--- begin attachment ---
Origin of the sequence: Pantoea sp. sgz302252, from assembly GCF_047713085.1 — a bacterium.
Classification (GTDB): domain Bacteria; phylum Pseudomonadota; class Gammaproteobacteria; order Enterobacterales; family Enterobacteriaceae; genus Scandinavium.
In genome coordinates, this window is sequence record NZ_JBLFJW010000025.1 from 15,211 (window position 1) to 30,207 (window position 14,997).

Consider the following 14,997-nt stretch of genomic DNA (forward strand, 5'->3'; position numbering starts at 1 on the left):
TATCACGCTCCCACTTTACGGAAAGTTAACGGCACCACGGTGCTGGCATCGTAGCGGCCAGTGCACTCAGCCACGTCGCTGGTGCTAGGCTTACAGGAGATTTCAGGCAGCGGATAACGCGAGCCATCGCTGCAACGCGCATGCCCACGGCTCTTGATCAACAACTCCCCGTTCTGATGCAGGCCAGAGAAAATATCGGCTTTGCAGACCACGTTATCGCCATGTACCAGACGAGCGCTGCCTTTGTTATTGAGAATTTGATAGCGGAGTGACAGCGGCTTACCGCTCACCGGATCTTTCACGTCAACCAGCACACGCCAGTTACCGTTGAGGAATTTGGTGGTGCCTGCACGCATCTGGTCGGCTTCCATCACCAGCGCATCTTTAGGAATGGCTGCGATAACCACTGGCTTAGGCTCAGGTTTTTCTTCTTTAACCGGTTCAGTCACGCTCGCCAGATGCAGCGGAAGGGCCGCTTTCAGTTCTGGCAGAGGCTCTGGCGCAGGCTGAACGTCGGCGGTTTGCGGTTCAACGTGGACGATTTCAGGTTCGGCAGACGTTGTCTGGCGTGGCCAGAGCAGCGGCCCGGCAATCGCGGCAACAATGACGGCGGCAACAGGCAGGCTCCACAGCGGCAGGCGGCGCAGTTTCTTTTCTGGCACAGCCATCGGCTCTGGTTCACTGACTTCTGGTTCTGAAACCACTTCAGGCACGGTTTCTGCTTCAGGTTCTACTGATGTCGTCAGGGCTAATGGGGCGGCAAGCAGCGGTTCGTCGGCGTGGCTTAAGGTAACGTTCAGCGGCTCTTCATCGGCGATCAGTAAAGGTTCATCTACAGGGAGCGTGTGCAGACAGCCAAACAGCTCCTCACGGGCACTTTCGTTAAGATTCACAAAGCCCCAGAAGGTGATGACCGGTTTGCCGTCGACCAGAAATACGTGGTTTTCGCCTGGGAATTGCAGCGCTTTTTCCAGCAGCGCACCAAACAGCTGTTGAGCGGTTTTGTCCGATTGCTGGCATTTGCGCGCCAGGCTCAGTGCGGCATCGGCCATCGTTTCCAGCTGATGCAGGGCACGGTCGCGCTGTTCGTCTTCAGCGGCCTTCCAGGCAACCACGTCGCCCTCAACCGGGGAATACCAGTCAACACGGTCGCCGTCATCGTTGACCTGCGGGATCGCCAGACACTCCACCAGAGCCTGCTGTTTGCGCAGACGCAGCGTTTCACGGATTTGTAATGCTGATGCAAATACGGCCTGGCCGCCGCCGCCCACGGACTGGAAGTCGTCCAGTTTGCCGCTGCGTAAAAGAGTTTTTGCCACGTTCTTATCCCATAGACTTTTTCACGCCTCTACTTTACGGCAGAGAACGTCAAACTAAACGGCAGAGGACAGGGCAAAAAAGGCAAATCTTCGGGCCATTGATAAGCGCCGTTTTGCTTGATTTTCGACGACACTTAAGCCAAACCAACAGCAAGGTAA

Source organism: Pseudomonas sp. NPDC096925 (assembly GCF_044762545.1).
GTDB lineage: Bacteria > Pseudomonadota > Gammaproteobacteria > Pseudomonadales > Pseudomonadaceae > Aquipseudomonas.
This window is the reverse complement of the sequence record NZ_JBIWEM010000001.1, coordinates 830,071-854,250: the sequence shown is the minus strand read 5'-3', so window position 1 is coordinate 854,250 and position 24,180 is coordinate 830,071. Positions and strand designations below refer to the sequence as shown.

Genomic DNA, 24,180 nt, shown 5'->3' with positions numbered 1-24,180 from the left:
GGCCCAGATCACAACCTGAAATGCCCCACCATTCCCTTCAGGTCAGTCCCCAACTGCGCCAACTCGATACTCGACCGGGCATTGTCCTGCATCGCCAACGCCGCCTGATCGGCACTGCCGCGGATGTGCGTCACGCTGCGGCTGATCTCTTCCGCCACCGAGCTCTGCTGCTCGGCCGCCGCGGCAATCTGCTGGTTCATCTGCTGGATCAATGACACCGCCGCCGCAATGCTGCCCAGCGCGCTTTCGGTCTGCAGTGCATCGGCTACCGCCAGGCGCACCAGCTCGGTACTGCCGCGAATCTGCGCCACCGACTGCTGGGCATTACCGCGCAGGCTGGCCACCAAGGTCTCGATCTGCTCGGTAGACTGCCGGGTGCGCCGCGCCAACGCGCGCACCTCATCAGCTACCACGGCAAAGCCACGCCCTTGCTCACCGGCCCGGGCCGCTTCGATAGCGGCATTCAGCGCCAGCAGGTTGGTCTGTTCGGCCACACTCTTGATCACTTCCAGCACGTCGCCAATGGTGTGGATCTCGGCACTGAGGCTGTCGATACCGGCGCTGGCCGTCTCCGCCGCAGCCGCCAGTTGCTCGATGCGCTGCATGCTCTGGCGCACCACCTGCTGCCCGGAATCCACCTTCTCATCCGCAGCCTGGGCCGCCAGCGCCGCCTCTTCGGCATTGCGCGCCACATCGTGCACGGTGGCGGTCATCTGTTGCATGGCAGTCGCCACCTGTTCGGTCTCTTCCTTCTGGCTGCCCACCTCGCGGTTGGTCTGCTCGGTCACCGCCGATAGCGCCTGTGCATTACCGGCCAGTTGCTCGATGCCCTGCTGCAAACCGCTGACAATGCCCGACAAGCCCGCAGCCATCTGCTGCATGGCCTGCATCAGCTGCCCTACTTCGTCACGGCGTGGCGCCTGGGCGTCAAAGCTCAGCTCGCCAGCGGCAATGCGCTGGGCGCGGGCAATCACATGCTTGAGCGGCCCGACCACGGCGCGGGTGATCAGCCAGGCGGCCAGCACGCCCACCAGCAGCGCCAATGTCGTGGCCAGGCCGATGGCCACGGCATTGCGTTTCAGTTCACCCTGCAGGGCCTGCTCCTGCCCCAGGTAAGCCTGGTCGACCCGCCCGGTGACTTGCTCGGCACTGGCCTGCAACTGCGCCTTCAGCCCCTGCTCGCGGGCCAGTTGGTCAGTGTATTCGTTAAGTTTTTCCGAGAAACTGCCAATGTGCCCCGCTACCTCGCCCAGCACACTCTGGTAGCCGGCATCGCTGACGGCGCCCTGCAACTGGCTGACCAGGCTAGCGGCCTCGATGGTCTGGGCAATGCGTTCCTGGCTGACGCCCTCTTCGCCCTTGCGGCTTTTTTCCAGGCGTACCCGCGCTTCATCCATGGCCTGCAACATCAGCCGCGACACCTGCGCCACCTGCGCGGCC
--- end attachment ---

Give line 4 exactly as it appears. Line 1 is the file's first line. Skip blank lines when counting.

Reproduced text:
Consider the following 14,997-nt stretch of genomic DNA (forward strand, 5'->3'; position numbering starts at 1 on the left):